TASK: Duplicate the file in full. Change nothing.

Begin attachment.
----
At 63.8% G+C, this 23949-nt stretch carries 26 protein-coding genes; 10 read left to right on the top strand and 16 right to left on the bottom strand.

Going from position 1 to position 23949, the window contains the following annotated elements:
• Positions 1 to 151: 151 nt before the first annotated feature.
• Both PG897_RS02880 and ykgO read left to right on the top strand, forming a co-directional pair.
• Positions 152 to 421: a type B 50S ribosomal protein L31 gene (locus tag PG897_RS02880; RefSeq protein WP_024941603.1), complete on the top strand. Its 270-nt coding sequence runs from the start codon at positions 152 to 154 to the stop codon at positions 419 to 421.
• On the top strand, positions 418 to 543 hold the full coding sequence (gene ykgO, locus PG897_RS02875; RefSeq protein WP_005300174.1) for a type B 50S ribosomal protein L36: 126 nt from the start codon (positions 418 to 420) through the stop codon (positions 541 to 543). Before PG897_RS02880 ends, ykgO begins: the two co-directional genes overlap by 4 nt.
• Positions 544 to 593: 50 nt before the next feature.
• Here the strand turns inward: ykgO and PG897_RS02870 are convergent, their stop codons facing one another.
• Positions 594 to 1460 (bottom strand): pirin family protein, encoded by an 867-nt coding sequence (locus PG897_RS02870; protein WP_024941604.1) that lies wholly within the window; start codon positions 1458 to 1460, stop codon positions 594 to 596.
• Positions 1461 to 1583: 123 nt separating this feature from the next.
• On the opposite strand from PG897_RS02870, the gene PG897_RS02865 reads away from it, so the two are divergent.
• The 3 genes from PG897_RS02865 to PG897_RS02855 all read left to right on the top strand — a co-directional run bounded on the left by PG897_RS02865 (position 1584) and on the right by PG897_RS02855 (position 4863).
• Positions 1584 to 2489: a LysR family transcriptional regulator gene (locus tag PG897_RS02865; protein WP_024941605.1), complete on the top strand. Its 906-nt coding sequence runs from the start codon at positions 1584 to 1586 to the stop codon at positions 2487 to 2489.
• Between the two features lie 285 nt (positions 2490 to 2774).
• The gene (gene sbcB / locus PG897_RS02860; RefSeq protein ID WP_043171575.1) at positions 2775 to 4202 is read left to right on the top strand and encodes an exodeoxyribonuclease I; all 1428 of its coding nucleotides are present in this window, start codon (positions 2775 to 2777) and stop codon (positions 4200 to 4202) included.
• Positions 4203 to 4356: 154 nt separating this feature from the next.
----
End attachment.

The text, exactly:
At 63.8% G+C, this 23949-nt stretch carries 26 protein-coding genes; 10 read left to right on the top strand and 16 right to left on the bottom strand.

Going from position 1 to position 23949, the window contains the following annotated elements:
• Positions 1 to 151: 151 nt before the first annotated feature.
• Both PG897_RS02880 and ykgO read left to right on the top strand, forming a co-directional pair.
• Positions 152 to 421: a type B 50S ribosomal protein L31 gene (locus tag PG897_RS02880; RefSeq protein WP_024941603.1), complete on the top strand. Its 270-nt coding sequence runs from the start codon at positions 152 to 154 to the stop codon at positions 419 to 421.
• On the top strand, positions 418 to 543 hold the full coding sequence (gene ykgO, locus PG897_RS02875; RefSeq protein WP_005300174.1) for a type B 50S ribosomal protein L36: 126 nt from the start codon (positions 418 to 420) through the stop codon (positions 541 to 543). Before PG897_RS02880 ends, ykgO begins: the two co-directional genes overlap by 4 nt.
• Positions 544 to 593: 50 nt before the next feature.
• Here the strand turns inward: ykgO and PG897_RS02870 are convergent, their stop codons facing one another.
• Positions 594 to 1460 (bottom strand): pirin family protein, encoded by an 867-nt coding sequence (locus PG897_RS02870; protein WP_024941604.1) that lies wholly within the window; start codon positions 1458 to 1460, stop codon positions 594 to 596.
• Positions 1461 to 1583: 123 nt separating this feature from the next.
• On the opposite strand from PG897_RS02870, the gene PG897_RS02865 reads away from it, so the two are divergent.
• The 3 genes from PG897_RS02865 to PG897_RS02855 all read left to right on the top strand — a co-directional run bounded on the left by PG897_RS02865 (position 1584) and on the right by PG897_RS02855 (position 4863).
• Positions 1584 to 2489: a LysR family transcriptional regulator gene (locus tag PG897_RS02865; protein WP_024941605.1), complete on the top strand. Its 906-nt coding sequence runs from the start codon at positions 1584 to 1586 to the stop codon at positions 2487 to 2489.
• Between the two features lie 285 nt (positions 2490 to 2774).
• The gene (gene sbcB / locus PG897_RS02860; RefSeq protein ID WP_043171575.1) at positions 2775 to 4202 is read left to right on the top strand and encodes an exodeoxyribonuclease I; all 1428 of its coding nucleotides are present in this window, start codon (positions 2775 to 2777) and stop codon (positions 4200 to 4202) included.
• Positions 4203 to 4356: 154 nt separating this feature from the next.